'Suddenly' by Angry Anderson (1987)
To a generation of Australians, this song has come to be associated with one thing and one thing only – the wedding of Kylie and Jason. I did not watch the show, and yet even I knew the Neighbours thing it was talking about. As such, like so many people who could not stand the show, I ignored the song. Then, a year or so later, I saw an interview with Angry where he said it was the song he was proudest of. So I gave it a listen away from the TV wedding hype. Guess what? It's a great song. I can see why it was chosen. Proof that Australian pub rockers could do power ballads with the best of them.
'The Night Is Still Young' by Billy Joel (1985)
This was one of two new songs recorded for Billy Joel's Greatest Hits Vol. 1 & 2, and is the one I prefer, and, apart from those on the An Innocent Man album, is one of my very favourite Joel tracks. The truth of the matter is, he rarely did power ballads – he did regular ballads. But this one is worthy of the appellation. He just hits that closing chorus bit so magnificently. Such a great song, and it needs to be better known.
'Total Eclipse Of The Heart' by Bonnie Tyler (1983)
Do I really need to say anything about the second Steinman song here? This is the song in a tie for my second favourite on the list, I scream it too often, and it is probably the most stereotypical power ballad ever written. Every single power ballad following takes its structure from this song. And rightfully so. Steinman is a genius; Tyler is one of the greatest singers; together it's magic. Full stop.
'Vienna' by Ultravox (1981)
Despite being considered a one-hit wonder (okay, they were in the USA), Ultravox had a string of top 20 hits in the UK and a few in Australia. But there is no denying the fact that this track has come to define them. While it's hard to think of a pop song as a power ballad, how else do you describe this track? I have heard it butchered – especially those sustained notes – too often at karaoke. No-one can match Midge Ure. This song is awesome. Deal with it.
'Wanted Dead Or Alive' by Bon Jovi (1986)
Oh, there were a number of Bon Jovi songs I could have chosen, so I went for the one I like the most. And this song is truly awesome. The whole "steel horse" motif is actually decently done, and I considered this song a guilty pleasure. It was the only song I admitted to liking off the Slippery When Wet album at the time. Looking back, it held a number of other good songs… and a number that have not aged well. But this song – this is still a great song.
'When I See You Smile' by Bad English (1989)
This, again, might be seen as just another power ballad, but the delivery of John Waite just lifts it above the average. He was always a great singer, and Bad English just confirmed that. I know quite a few people do not like this song. Don't care. I do. It's a power ballad and it's got Waite's awesome voice and it's worth having a go at at karaoke. Honestly.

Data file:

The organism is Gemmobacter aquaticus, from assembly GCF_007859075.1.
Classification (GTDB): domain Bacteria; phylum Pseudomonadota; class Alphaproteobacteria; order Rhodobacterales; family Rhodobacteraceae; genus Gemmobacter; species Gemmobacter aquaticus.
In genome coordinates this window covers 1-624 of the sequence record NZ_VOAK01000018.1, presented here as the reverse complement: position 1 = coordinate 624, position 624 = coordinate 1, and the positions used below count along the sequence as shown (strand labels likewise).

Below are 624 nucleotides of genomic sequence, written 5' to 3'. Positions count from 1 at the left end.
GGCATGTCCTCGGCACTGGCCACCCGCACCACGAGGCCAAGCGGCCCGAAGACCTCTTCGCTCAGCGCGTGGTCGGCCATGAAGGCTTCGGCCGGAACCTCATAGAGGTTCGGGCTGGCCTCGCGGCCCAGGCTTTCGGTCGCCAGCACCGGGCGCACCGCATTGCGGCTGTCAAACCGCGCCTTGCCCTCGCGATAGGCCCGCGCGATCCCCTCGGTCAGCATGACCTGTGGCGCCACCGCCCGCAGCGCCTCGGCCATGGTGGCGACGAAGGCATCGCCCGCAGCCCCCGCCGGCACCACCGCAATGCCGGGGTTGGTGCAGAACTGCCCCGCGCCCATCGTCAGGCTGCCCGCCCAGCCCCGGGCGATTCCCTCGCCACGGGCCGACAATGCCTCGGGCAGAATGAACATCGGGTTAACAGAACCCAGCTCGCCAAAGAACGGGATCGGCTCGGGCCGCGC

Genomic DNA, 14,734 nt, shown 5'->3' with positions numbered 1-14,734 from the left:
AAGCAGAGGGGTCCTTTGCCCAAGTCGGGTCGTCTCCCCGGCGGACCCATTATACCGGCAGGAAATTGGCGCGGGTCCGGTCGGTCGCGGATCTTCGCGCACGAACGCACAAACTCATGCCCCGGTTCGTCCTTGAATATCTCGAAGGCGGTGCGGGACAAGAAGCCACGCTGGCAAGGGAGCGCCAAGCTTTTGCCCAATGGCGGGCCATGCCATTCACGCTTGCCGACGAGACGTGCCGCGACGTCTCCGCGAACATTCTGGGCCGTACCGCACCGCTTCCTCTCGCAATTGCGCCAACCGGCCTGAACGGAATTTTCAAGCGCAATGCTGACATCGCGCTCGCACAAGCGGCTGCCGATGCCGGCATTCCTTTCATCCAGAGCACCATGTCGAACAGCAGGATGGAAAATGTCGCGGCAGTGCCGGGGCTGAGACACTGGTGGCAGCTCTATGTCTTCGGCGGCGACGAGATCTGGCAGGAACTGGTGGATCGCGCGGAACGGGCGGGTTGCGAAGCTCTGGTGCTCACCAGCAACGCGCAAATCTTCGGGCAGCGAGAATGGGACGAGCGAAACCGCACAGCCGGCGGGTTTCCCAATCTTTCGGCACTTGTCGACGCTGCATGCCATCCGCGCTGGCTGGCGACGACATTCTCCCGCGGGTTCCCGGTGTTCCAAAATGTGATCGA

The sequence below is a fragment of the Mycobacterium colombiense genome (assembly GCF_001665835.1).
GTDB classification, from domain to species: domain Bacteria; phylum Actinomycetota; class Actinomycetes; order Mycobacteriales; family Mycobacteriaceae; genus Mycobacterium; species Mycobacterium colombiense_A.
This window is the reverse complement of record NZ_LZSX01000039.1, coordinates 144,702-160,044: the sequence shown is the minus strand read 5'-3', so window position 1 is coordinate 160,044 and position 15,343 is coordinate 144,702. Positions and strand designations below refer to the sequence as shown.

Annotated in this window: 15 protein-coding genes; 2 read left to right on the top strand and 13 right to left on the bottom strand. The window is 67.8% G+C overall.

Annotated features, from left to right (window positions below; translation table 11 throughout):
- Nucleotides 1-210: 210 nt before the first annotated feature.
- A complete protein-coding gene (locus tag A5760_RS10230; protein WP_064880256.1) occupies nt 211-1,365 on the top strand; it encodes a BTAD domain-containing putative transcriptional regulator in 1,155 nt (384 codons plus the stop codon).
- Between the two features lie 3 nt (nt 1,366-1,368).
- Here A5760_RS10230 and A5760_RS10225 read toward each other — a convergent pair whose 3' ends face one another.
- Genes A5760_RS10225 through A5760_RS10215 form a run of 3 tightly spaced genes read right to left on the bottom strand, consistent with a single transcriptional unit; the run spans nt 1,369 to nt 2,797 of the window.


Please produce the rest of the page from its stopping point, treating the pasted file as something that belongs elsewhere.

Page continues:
'You're The Inspiration' by Chicago (1984)
And we finish with Chicago. Again, if you were around in the 80s, you were probably expecting a Chicago song… or at least a solo single by lead singer Peter Cetera. There were actually a number of songs I could have chosen, and I picked this one because it is the one I have not heard too much of. But, really, there could easily have been three or four Chicago songs on this list. I think the reason I do like this is the nice key change and lyrics that are slightly different to the normal power ballad words. Sort of. Hey, look, I like it.
Twenty power ballads. Sorry, I got carried away, but I honestly could not keep leaving songs out. I have the strangest feeling my neighbours are going to go on holiday again. Having me belting out songs like this all day must be close to the sort of torture they use to make people who are holed up somewhere give up and come out, begging the 'music' to stop. Okay, my singing is bad, but when it comes to songs like this, I do not care. I don't smoke, but these songs make me want to go out and buy a lighter.
Power ballads are big and cheesy and over-the-top. That is part of their charm and part of the joy they give us. The other part is that they invite us to sing along. It is so hard not to when you hear songs like these.
Yes, I do like this style of music.
Oh, and for the record, the person who asked for the list received around fifty songs, and apparently (so she said) used three of the ones from this list. It even introduced her to a few songs she had never heard before.